PUBLICATION EXCLUSIVE: OSN round table: Presbyopia becoming a subspecialty of ophthalmology

At the European Society of Cataract and Refractive Surgeons meeting in Copenhagen, Denmark, Ocular Surgery News gathered a panel of international experts to discuss the current state of presbyopia correction.

George O. Waring IV, MD: I will start with some demographics. In 2020, there will be more than 2 billion presbyopes worldwide, so that is 4 billion presbyopic eyes. What is your perspective on these demographics?

Aylin Kiliç, MD: In the past we were doing more LASIK, but LASIK has been going down in popularity. With technological advances, we in presbyopia are making advances in multifocal treatments, so while LASIK is declining, we are seeing many more lens-based solutions for presbyopia developing.

Characterization of the aging changes of the human crystalline lens helps George O. Waring IV, MD, choose which solution to pursue: a corneal-based procedure, a scleral-based procedure, a pharmacologic-based procedure or a lens-based solution, depending on the stage of the dysfunctional lens syndrome.

Image: Waring GO

Sheri Rowen, MD, FACS: As soon as somebody starts losing their near vision, that is the beginning of what we call the dysfunctional lens. The lens is not accommodating properly anymore. Those of us who are involved in this space are starting to understand how to restore that function in some way. We have seen it as correcting vision up until now, but I think the paradigm is starting to change where we are thinking about restoring natural accommodation and restoring lens function and utilizing a “staging” system to determine which procedure is best for our patients based on their clinical manifestation of presbyopic dysfunction. Perhaps this method will allow us to treat the vision loss early on so that we do not have to go to the point where that is lost and then we have to do vision correction. If we can start shifting the paradigm to that younger age group, I think we will achieve the goals we are looking for.

Elizabeth Yeu, MD: From the perspective of refractive surgery in general, so much has changed. Yes, there is corneal refractive surgery, but the options have always been limited when it came to presbyopia correction. Those patients who are moderate or mild myopes, who are aged 40 and up who are seeking both distance and uncorrected near visual acuity in whom we do not want to seek that IOL option, now have the expanding base of corneal as well as scleral and pharmacologic methods. I think it is going to increase our armamentarium. We are finally coming to a point that presbyopia correction is going to boom the way some other fields in the anterior segment space have.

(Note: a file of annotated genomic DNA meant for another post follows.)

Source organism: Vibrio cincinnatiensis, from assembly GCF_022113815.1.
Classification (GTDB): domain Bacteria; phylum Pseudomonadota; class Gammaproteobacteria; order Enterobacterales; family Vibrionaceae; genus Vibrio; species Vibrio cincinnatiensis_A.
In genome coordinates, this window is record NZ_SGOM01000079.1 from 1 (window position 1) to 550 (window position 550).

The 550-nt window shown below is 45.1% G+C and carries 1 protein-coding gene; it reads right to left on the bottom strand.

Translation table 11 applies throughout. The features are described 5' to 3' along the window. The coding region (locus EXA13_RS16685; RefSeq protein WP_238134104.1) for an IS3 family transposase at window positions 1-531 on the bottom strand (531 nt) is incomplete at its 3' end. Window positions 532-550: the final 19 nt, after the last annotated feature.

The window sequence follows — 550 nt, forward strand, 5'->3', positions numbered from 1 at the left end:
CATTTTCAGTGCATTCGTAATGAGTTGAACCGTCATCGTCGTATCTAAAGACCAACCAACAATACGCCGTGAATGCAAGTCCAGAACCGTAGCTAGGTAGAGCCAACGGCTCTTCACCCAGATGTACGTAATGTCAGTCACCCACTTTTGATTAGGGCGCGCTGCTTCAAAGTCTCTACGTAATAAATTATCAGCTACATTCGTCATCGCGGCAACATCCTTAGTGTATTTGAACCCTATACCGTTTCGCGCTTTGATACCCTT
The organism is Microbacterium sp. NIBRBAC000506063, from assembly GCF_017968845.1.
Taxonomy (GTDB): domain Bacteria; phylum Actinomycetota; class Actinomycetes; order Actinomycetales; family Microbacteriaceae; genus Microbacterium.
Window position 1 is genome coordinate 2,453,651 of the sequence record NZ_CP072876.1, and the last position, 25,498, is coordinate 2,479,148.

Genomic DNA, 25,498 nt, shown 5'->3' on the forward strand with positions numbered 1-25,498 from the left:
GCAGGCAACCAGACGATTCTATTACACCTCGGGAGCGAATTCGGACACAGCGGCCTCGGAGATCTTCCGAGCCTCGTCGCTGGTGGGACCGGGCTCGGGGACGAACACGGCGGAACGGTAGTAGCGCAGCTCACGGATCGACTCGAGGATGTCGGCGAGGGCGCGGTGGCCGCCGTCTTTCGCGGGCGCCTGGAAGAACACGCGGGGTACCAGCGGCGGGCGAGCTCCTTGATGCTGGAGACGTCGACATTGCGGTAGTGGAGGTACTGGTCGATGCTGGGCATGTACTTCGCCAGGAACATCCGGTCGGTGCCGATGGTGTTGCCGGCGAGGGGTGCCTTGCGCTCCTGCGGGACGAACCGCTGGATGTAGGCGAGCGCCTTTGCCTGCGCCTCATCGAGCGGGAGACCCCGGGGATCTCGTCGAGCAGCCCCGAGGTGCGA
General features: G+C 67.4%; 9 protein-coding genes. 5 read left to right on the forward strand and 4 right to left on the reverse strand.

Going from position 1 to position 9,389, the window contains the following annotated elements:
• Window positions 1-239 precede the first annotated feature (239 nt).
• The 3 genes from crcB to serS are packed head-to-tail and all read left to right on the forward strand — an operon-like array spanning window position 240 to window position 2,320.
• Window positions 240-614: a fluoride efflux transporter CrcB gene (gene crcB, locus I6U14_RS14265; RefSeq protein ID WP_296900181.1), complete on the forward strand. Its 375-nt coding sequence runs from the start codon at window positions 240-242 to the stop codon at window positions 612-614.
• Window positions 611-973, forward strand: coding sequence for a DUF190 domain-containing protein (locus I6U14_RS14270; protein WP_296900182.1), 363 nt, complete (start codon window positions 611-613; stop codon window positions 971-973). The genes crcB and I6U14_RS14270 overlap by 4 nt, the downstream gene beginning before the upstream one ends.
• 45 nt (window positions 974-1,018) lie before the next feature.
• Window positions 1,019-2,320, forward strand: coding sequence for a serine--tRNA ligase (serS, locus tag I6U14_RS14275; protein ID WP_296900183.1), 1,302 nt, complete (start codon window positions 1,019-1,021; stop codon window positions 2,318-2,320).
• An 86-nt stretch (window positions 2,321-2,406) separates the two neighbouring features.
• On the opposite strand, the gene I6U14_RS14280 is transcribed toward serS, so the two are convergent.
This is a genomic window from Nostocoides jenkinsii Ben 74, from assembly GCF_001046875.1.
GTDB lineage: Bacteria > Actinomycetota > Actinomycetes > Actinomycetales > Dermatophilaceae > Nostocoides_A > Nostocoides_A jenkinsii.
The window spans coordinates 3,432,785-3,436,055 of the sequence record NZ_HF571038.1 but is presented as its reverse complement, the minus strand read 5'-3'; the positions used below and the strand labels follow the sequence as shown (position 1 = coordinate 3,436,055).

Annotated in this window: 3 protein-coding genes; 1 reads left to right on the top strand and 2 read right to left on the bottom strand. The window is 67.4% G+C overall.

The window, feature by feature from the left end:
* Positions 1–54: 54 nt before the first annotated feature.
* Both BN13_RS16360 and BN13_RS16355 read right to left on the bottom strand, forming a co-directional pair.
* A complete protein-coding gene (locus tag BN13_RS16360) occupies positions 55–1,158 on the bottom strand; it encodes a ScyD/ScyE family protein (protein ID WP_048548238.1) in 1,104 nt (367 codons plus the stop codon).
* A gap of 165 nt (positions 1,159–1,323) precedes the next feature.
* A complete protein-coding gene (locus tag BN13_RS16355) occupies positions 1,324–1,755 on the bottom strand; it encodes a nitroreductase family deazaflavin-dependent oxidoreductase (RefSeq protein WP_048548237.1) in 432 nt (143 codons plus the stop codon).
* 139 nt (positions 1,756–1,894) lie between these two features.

• Click here to read the full publication exclusive, Cover Story, published in Ocular Surgery News U.S. Edition, April 25, 2017.

At the European Society of Cataract and Refractive Surgeons meeting in Copenhagen, Denmark, Ocular Surgery News gathered a panel of international experts to discuss the current state of presbyopia correction.

George O. Waring IV, MD: I will start with some demographics. In 2020, there will be more than 2 billion presbyopes worldwide, so that is 4 billion presbyopic eyes. What is your perspective on these demographics?

Aylin Kiliç, MD: In the past we were doing more LASIK, but LASIK has been going down in popularity. With technological advances, we in presbyopia are making advances in multifocal treatments, so while LASIK is declining, we are seeing many more lens-based solutions for presbyopia developing.

Characterization of the aging changes of the human crystalline lens helps George O. Waring IV, MD, choose which solution to pursue: a corneal-based procedure, a scleral-based procedure, a pharmacologic-based procedure or a lens-based solution, depending on the stage of the dysfunctional lens syndrome.

Image: Waring GO

Sheri Rowen, MD, FACS: As soon as somebody starts losing their near vision, that is the beginning of what we call the dysfunctional lens. The lens is not accommodating properly anymore. Those of us who are involved in this space are starting to understand how to restore that function in some way. We have seen it as correcting vision up until now, but I think the paradigm is starting to change where we are thinking about restoring natural accommodation and restoring lens function and utilizing a “staging” system to determine which procedure is best for our patients based on their clinical manifestation of presbyopic dysfunction. Perhaps this method will allow us to treat the vision loss early on so that we do not have to go to the point where that is lost and then we have to do vision correction. If we can start shifting the paradigm to that younger age group, I think we will achieve the goals we are looking for.

Elizabeth Yeu, MD: From the perspective of refractive surgery in general, so much has changed. Yes, there is corneal refractive surgery, but the options have always been limited when it came to presbyopia correction. Those patients who are moderate or mild myopes, who are aged 40 and up who are seeking both distance and uncorrected near visual acuity in whom we do not want to seek that IOL option, now have the expanding base of corneal as well as scleral and pharmacologic methods. I think it is going to increase our armamentarium. We are finally coming to a point that presbyopia correction is going to boom the way some other fields in the anterior segment space have.

 

  • Click here to read the full publication exclusive, Cover Story, published in Ocular Surgery News U.S. Edition, April 25, 2017.